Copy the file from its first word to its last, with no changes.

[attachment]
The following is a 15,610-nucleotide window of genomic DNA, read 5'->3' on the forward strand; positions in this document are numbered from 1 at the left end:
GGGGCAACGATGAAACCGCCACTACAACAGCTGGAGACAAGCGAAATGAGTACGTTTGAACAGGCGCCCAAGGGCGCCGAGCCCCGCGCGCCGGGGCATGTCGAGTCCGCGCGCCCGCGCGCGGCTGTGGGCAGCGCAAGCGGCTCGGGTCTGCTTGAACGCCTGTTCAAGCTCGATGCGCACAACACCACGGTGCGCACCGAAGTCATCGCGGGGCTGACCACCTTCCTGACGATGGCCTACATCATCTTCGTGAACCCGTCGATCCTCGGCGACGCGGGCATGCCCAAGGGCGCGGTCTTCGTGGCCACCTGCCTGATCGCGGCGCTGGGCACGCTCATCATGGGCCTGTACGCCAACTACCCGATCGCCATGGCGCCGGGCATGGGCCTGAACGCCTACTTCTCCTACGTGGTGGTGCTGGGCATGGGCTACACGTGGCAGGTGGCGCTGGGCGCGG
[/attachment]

The following is a 15,610-nucleotide window of genomic DNA, read 5'->3' on the forward strand; positions in this document are numbered from 1 at the left end:
GGGGCAACGATGAAACCGCCACTACAACAGCTGGAGACAAGCGAAATGAGTACGTTTGAACAGGCGCCCAAGGGCGCCGAGCCCCGCGCGCCGGGGCATGTCGAGTCCGCGCGCCCGCGCGCGGCTGTGGGCAGCGCAAGCGGCTCGGGTCTGCTTGAACGCCTGTTCAAGCTCGATGCGCACAACACCACGGTGCGCACCGAAGTCATCGCGGGGCTGACCACCTTCCTGACGATGGCCTACATCATCTTCGTGAACCCGTCGATCCTCGGCGACGCGGGCATGCCCAAGGGCGCGGTCTTCGTGGCCACCTGCCTGATCGCGGCGCTGGGCACGCTCATCATGGGCCTGTACGCCAACTACCCGATCGCCATGGCGCCGGGCATGGGCCTGAACGCCTACTTCTCCTACGTGGTGGTGCTGGGCATGGGCTACACGTGGCAGGTGGCGCTGGGCGCGG